I've decided I'm 'over' the Mookie situation.

Surprisingly, it didn't take long.

Mookie Betts is a terrific ballplayer - one of the best in the game. He always has carried himself with grace, he never gave cause for any negativity, he never said anything negative about Boston or its fans - to the contrary, he said many very polite and positive things. There's not a single negative thing that could be said about him.

But...given that we're seeing more of the picture, and given the introspection I've gone through not just in the past day or so arising from this, but in the previous highly extended was inevitable that he would leave. And, frankly, in the long run the Red Sox made a very wise decision.

Betts always maintained that he saw an obligation to push back at the diminishing salaries; to test free agency. I believed him. I believe even now he meant exactly that. I also believe Covid radically changed the landscape where it was eminently reasonable that he sign the extension he'd long said he wouldn't sign with Boston.

I'll admit, I'm fairly miffed at his enthusiasm and careful word-play - it's clear his very careful and polite wording over the past years has masked an unwillingness to engage. It appears to have been "12 years or no", not to mention bajillions of dollars. And 12 years is laughably foolish. He quite clearly has shown an enthusiasm to engage with Los Angeles that he never showed with Boston. I can't help but feel a little sour about that. It's the "jilted lover" thing, and what are baseball fans if not incredibly intense lovers? But that's not nearly the only part to this.

Plain and simple, baseball fans are conditioned to having our favorite players leave. ALL players leave - by trade, free agency, release, or retirement. Nobody plays forever, and we fans are eternally conditioned to turn the page. Heck, this explains the extreme fetishising of minor league programs. They are the Perpetual 'Next!'. In our avidity, we are already replacing the current players we are rooting for.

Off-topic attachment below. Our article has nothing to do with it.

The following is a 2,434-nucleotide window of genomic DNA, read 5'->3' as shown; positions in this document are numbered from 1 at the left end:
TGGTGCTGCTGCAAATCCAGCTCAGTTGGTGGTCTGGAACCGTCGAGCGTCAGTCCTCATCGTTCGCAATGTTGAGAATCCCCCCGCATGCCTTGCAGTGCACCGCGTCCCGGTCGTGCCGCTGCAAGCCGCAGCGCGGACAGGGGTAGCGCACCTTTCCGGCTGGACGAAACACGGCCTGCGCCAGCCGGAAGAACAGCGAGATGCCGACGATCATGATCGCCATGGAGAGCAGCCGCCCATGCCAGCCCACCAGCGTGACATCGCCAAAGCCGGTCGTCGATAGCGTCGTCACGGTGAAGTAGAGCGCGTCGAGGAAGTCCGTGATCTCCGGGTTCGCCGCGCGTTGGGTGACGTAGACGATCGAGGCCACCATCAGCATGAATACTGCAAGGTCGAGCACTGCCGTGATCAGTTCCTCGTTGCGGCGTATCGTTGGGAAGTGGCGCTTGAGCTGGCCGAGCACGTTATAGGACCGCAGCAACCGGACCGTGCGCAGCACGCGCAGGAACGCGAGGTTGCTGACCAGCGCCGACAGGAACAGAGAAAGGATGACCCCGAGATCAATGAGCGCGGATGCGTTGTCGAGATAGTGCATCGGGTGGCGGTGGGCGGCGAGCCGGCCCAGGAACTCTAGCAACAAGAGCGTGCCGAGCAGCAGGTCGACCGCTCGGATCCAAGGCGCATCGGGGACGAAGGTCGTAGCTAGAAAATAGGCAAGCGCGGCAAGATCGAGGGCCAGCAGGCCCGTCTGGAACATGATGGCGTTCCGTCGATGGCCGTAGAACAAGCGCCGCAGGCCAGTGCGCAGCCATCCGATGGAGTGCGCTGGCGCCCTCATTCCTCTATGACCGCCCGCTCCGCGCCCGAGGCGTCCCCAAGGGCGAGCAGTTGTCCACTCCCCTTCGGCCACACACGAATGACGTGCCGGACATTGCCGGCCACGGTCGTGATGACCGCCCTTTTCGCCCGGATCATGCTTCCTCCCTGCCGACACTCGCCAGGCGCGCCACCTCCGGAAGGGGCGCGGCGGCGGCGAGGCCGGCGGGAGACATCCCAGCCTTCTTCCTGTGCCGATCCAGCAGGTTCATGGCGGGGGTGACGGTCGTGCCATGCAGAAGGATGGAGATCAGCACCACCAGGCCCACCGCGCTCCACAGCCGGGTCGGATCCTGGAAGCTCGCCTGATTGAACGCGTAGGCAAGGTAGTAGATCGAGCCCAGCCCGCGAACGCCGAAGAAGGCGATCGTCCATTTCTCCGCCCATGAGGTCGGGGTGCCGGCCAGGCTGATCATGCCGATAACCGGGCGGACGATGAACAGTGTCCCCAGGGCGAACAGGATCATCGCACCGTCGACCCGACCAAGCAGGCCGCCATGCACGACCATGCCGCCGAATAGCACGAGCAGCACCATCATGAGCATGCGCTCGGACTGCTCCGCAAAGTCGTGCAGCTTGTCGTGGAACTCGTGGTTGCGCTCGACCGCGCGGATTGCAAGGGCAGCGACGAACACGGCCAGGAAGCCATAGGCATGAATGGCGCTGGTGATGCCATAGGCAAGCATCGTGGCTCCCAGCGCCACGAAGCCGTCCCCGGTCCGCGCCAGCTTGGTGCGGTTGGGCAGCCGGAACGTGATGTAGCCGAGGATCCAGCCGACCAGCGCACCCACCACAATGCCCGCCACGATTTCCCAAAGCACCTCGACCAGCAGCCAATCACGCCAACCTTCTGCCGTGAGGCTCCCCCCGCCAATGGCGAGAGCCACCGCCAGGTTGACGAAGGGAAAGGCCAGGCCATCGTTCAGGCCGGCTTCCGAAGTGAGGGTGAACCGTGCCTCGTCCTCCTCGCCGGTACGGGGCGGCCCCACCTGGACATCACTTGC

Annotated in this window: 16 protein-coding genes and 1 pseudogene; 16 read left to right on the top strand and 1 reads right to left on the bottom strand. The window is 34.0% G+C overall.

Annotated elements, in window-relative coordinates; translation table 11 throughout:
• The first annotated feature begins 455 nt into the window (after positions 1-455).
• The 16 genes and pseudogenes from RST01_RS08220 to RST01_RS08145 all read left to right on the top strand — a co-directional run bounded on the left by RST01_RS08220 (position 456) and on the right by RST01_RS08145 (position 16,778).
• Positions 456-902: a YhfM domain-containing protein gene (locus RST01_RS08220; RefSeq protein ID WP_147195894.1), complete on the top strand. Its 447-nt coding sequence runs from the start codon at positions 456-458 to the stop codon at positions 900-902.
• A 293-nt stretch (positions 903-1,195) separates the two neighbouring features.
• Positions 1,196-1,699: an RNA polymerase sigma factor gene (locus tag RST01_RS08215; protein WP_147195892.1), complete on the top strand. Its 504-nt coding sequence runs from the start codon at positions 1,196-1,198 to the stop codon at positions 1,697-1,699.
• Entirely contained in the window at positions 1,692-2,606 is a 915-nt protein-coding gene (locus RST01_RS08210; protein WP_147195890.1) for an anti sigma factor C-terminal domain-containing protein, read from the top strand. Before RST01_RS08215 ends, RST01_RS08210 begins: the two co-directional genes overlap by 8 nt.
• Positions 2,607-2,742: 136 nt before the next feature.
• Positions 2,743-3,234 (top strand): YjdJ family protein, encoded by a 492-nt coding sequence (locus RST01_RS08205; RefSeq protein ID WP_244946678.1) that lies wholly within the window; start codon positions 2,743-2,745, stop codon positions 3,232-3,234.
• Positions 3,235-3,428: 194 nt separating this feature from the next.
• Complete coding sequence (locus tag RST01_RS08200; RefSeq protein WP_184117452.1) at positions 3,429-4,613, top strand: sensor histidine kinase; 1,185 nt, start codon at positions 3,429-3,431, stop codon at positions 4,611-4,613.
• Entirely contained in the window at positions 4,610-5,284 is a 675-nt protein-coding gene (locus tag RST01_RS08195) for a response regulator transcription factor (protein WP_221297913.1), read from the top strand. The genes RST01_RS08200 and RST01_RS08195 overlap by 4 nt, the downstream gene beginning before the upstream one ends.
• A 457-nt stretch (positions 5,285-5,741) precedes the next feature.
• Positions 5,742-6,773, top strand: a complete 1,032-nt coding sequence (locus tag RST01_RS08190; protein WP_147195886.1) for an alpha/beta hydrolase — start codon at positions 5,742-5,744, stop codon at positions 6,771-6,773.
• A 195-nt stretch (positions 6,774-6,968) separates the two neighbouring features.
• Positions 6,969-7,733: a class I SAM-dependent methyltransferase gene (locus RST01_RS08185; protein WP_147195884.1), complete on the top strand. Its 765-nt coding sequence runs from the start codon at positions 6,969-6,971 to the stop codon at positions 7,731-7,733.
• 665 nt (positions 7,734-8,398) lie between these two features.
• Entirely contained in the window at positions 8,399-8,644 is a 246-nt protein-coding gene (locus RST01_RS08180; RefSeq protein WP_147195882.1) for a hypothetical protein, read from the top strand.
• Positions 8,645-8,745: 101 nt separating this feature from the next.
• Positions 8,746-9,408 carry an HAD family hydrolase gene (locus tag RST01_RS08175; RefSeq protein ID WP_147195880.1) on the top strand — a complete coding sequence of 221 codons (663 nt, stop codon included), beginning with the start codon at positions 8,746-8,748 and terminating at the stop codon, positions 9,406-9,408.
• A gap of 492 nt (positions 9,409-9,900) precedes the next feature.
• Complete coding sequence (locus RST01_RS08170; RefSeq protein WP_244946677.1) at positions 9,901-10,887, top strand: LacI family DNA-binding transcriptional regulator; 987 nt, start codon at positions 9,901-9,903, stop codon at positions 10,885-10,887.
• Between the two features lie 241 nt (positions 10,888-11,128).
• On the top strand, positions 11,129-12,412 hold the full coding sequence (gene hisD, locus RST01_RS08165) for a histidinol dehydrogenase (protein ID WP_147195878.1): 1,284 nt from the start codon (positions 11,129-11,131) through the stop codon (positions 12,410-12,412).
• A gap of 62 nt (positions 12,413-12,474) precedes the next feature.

And let's face it - we're rooting for laundry. We're rooting for the team. We're rooting, frankly, for ownership. Oh, I certainly want the owners (of all teams) to be hella-more fair than they are. Perhaps to not be so talented at being ruthless. To be as worthy of our affection as the players they hire to encourage our spending are. And generally, they very much are not. And that sucks.

But they're not alone in the problem. They're not lone offenders - not by a longshot. The Players Association has bungled negotiations and relations with management and the league to what feels like near-criminal incompetence. They used a retired first baseman to negotiate billions of dollars of baseball revenue with billionaire business experts. That'd be like if the owners sent 84-year-old Jerry Reinsdorf to try to hit a home run off a healthy Chris Sale, for all the marbles. Conceivable? Yee-ees...kinda. Barely. But probable? Not even a little. Criminal stupidity.

And if that wasn't bad enough, as if the last round of negotiations wasn't a catastrophic annihilation by those billionaire businesspeople against the players, the Players Association decided that the same Mr. Clark should represent them again. Basically, they're bringing a Tony Clark to a gunfight.